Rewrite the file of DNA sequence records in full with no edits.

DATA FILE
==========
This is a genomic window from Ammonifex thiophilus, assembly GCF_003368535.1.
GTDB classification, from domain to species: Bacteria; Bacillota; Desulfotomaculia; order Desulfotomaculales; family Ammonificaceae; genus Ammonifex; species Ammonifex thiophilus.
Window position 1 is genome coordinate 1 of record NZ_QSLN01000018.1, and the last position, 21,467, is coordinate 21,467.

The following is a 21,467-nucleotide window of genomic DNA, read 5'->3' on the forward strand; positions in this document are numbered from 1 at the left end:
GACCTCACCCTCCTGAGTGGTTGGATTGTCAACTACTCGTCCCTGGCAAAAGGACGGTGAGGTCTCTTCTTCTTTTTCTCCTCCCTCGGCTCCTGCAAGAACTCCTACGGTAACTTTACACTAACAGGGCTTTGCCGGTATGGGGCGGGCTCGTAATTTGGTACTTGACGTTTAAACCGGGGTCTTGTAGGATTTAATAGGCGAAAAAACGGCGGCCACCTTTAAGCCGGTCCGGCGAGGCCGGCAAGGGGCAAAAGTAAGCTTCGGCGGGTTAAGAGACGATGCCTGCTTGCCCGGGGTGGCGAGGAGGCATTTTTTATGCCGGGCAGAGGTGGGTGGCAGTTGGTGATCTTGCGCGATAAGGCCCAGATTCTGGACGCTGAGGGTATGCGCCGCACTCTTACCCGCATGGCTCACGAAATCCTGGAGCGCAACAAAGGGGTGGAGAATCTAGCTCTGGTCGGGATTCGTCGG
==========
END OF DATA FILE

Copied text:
This is a genomic window from Ammonifex thiophilus, assembly GCF_003368535.1.
GTDB classification, from domain to species: Bacteria; Bacillota; Desulfotomaculia; order Desulfotomaculales; family Ammonificaceae; genus Ammonifex; species Ammonifex thiophilus.
Window position 1 is genome coordinate 1 of record NZ_QSLN01000018.1, and the last position, 21,467, is coordinate 21,467.

The following is a 21,467-nucleotide window of genomic DNA, read 5'->3' on the forward strand; positions in this document are numbered from 1 at the left end:
GACCTCACCCTCCTGAGTGGTTGGATTGTCAACTACTCGTCCCTGGCAAAAGGACGGTGAGGTCTCTTCTTCTTTTTCTCCTCCCTCGGCTCCTGCAAGAACTCCTACGGTAACTTTACACTAACAGGGCTTTGCCGGTATGGGGCGGGCTCGTAATTTGGTACTTGACGTTTAAACCGGGGTCTTGTAGGATTTAATAGGCGAAAAAACGGCGGCCACCTTTAAGCCGGTCCGGCGAGGCCGGCAAGGGGCAAAAGTAAGCTTCGGCGGGTTAAGAGACGATGCCTGCTTGCCCGGGGTGGCGAGGAGGCATTTTTTATGCCGGGCAGAGGTGGGTGGCAGTTGGTGATCTTGCGCGATAAGGCCCAGATTCTGGACGCTGAGGGTATGCGCCGCACTCTTACCCGCATGGCTCACGAAATCCTGGAGCGCAACAAAGGGGTGGAGAATCTAGCTCTGGTCGGGATTCGTCGG